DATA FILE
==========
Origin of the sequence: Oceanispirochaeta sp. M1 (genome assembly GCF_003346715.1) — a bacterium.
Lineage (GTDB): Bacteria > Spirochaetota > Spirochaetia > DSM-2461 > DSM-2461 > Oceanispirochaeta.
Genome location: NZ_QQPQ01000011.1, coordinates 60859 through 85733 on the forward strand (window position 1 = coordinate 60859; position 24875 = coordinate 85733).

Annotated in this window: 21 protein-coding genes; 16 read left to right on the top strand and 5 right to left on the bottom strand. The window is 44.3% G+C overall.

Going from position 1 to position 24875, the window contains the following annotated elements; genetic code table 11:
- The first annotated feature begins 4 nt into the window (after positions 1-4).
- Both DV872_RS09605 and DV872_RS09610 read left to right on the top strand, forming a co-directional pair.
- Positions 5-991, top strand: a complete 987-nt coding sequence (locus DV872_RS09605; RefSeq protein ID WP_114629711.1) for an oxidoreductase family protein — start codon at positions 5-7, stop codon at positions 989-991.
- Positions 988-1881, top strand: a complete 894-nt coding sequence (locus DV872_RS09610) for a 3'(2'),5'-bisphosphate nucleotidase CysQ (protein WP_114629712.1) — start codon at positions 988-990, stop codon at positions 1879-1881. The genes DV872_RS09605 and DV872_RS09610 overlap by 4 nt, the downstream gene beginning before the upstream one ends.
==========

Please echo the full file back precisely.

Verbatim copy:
Origin of the sequence: Oceanispirochaeta sp. M1 (genome assembly GCF_003346715.1) — a bacterium.
Lineage (GTDB): Bacteria > Spirochaetota > Spirochaetia > DSM-2461 > DSM-2461 > Oceanispirochaeta.
Genome location: NZ_QQPQ01000011.1, coordinates 60859 through 85733 on the forward strand (window position 1 = coordinate 60859; position 24875 = coordinate 85733).

Annotated in this window: 21 protein-coding genes; 16 read left to right on the top strand and 5 right to left on the bottom strand. The window is 44.3% G+C overall.

Going from position 1 to position 24875, the window contains the following annotated elements; genetic code table 11:
- The first annotated feature begins 4 nt into the window (after positions 1-4).
- Both DV872_RS09605 and DV872_RS09610 read left to right on the top strand, forming a co-directional pair.
- Positions 5-991, top strand: a complete 987-nt coding sequence (locus DV872_RS09605; RefSeq protein ID WP_114629711.1) for an oxidoreductase family protein — start codon at positions 5-7, stop codon at positions 989-991.
- Positions 988-1881, top strand: a complete 894-nt coding sequence (locus DV872_RS09610) for a 3'(2'),5'-bisphosphate nucleotidase CysQ (protein WP_114629712.1) — start codon at positions 988-990, stop codon at positions 1879-1881. The genes DV872_RS09605 and DV872_RS09610 overlap by 4 nt, the downstream gene beginning before the upstream one ends.